Drainwater Heat Recovery Comes of Age

Posted on December 2, 2014 by Marc Rosenbaum

The EcoDrain is a wastewater heat recovery device that replaces a section of horizontal drain pipe. The devices enables heat from water flowing down the drain to be transferred to cold water flowing toward a shower valve.

A Heat-Recovery Ventilation System for the Potwine Passivhaus

Posted on November 27, 2014 by Alexi Arango

As they set out to build a single-family PassivhausA residential building construction standard requiring very low levels of air leakage, very high levels of insulation, and windows with a very low U-factor. Developed in the early 1990s by Bo Adamson and Wolfgang Feist, the standard is now promoted by the Passivhaus Institut in Darmstadt, Germany. To meet the standard, a home must have an infiltration rate no greater than 0.60 AC/H @ 50 pascals, a maximum annual heating energy use of 15 kWh per square meter (4,755 Btu per square foot), a maximum annual cooling energy use of 15 kWh per square meter (1.39 kWh per square foot), and maximum source energy use for all purposes of 120 kWh per square meter (11.1 kWh per square foot). The standard recommends, but does not require, a maximum design heating load of 10 W per square meter and windows with a maximum U-factor of 0.14. The Passivhaus standard was developed for buildings in central and northern Europe; efforts are underway to clarify the best techniques to achieve the standard for buildings in hot climates. on Potwine Lane in Amherst, Massachusetts, Alexi Arango and LeeAnn Kim asked themselves, “Is it possible to live without burning fossil fuels?” One measure of success would be meeting their goal of net-zero energyProducing as much energy on an annual basis as one consumes on site, usually with renewable energy sources such as photovoltaics or small-scale wind turbines. performance. This is the ninth blog in a series.

What We Started With

Posted on November 25, 2014 by Marc Rosenbaum

In June 2013, Jill and I moved into our new house in West Tisbury on the island of Martha's Vineyard.

This house has an interesting history. The owner of the place had been living on the lot in a structure that began its life as the body of a box truck. It was 8'x16' and had a small attached shed that housed the water pressure tank and the water heater. A small gambrelThis is a gable roof with two pitches, the bottom pitch being steeper than the top. The term gambrel is also used to describe the hing leg of a horse, with a angle at the joint that looks like a gambrel roof, or much more likely, the other way around. loft had been built on top; I could just barely sit up inside.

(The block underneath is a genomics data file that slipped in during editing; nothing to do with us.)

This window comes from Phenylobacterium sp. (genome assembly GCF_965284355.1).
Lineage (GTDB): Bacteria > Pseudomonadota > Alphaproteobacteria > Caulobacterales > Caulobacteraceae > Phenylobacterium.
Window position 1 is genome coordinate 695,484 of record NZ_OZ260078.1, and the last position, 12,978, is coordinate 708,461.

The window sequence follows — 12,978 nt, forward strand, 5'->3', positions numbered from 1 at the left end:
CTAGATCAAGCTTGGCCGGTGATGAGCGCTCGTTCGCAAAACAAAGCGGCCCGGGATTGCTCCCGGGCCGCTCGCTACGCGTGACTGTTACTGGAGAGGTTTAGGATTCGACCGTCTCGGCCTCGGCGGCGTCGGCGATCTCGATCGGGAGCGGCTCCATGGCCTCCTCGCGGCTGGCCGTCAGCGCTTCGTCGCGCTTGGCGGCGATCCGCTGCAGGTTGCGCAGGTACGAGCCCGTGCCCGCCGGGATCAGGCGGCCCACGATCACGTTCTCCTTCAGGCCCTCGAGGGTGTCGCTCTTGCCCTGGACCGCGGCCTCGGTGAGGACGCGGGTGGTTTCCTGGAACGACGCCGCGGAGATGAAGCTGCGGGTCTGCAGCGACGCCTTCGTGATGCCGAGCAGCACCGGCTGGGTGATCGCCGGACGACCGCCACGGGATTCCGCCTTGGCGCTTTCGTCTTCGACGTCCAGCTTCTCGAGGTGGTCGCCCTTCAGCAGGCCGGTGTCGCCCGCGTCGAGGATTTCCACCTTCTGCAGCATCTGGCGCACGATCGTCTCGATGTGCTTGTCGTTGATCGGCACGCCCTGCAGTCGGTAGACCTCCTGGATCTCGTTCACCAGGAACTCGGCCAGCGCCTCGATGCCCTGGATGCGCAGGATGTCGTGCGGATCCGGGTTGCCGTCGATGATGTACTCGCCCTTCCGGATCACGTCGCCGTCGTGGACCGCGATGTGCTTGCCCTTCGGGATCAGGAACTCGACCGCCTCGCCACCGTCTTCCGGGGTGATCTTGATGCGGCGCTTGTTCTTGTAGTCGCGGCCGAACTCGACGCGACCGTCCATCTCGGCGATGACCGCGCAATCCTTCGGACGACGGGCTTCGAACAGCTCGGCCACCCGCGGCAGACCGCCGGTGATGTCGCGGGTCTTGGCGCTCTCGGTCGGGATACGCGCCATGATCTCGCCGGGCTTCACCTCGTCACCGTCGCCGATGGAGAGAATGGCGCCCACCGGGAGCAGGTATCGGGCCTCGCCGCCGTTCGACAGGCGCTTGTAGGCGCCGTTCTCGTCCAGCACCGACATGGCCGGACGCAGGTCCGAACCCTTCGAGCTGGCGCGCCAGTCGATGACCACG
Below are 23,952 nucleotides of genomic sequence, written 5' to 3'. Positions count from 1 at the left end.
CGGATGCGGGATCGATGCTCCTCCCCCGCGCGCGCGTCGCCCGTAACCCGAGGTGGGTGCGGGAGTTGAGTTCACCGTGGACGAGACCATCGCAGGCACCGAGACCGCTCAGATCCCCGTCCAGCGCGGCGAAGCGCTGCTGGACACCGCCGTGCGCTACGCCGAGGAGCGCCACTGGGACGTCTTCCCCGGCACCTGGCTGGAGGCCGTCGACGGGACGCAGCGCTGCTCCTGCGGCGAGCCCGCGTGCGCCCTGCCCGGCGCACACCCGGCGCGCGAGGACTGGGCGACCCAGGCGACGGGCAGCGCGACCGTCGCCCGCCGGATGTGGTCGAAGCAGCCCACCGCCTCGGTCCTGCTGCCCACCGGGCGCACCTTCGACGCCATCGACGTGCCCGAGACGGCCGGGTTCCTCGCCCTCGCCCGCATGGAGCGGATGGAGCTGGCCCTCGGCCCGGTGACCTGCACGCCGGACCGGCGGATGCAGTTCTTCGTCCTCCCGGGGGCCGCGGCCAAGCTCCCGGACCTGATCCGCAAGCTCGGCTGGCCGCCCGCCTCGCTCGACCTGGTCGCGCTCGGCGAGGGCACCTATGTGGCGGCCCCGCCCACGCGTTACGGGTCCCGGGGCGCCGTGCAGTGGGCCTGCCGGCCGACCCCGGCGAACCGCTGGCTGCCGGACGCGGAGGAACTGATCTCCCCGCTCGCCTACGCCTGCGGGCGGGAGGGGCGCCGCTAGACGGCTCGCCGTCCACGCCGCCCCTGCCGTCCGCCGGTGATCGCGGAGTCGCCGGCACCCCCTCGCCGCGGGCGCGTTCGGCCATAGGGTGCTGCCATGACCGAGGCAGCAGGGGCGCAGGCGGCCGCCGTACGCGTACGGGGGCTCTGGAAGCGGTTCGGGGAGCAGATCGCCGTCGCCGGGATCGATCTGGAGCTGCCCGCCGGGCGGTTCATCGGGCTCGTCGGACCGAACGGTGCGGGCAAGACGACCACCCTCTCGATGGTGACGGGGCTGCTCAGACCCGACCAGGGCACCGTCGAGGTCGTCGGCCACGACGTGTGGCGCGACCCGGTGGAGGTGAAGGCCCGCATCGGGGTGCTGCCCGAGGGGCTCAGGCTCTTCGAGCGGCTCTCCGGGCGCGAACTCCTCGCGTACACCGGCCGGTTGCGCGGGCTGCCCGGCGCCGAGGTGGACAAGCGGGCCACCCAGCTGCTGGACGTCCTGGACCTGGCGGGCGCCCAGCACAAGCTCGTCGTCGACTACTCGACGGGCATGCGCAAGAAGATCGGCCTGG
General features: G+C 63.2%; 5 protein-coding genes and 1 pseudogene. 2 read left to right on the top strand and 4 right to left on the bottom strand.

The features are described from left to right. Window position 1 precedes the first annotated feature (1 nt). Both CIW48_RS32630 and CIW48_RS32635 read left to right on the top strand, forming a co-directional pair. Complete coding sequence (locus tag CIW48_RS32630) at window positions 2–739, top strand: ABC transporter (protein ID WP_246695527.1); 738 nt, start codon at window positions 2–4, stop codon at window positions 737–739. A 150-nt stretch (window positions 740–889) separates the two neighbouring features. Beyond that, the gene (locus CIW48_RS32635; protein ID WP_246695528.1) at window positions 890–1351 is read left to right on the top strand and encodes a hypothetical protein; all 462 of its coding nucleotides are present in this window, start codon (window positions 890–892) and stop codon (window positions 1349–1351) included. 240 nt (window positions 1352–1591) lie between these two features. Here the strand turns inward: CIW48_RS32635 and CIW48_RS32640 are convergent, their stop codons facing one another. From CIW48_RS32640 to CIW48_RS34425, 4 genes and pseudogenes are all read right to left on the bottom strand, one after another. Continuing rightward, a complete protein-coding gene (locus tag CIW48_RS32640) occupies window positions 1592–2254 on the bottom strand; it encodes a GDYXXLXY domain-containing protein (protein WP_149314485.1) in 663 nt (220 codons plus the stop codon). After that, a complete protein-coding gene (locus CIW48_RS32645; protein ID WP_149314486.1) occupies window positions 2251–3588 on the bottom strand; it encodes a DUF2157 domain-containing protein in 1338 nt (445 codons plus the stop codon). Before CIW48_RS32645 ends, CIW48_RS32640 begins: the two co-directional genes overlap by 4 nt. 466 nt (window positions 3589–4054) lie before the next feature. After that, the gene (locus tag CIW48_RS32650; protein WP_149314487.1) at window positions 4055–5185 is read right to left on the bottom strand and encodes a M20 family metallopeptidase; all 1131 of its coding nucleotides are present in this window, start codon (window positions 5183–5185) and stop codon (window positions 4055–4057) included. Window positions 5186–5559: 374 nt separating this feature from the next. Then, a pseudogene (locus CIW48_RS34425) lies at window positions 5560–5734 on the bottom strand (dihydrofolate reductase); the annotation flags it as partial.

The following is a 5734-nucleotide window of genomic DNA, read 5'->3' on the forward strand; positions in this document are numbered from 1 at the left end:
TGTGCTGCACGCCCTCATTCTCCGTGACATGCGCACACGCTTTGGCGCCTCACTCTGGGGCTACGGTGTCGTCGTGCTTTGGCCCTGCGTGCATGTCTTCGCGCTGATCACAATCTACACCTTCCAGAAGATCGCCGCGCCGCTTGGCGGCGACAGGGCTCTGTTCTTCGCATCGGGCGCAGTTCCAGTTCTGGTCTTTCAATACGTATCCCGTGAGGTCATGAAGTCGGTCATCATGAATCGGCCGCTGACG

Connecting to the Grid Can Be Expensive

Posted on November 18, 2014 by Alexi Arango

As they set out to build a single-family PassivhausA residential building construction standard requiring very low levels of air leakage, very high levels of insulation, and windows with a very low U-factor. Developed in the early 1990s by Bo Adamson and Wolfgang Feist, the standard is now promoted by the Passivhaus Institut in Darmstadt, Germany. To meet the standard, a home must have an infiltration rate no greater than 0.60 AC/H @ 50 pascals, a maximum annual heating energy use of 15 kWh per square meter (4,755 Btu per square foot), a maximum annual cooling energy use of 15 kWh per square meter (1.39 kWh per square foot), and maximum source energy use for all purposes of 120 kWh per square meter (11.1 kWh per square foot). The standard recommends, but does not require, a maximum design heating load of 10 W per square meter and windows with a maximum U-factor of 0.14. The Passivhaus standard was developed for buildings in central and northern Europe; efforts are underway to clarify the best techniques to achieve the standard for buildings in hot climates. on Potwine Lane in Amherst, Massachusetts, Alexi Arango and LeeAnn Kim asked themselves, “Is it possible to live without burning fossil fuels?” One measure of success would be meeting their goal of net-zero energyProducing as much energy on an annual basis as one consumes on site, usually with renewable energy sources such as photovoltaics or small-scale wind turbines. performance. This is the eighth blog in a series.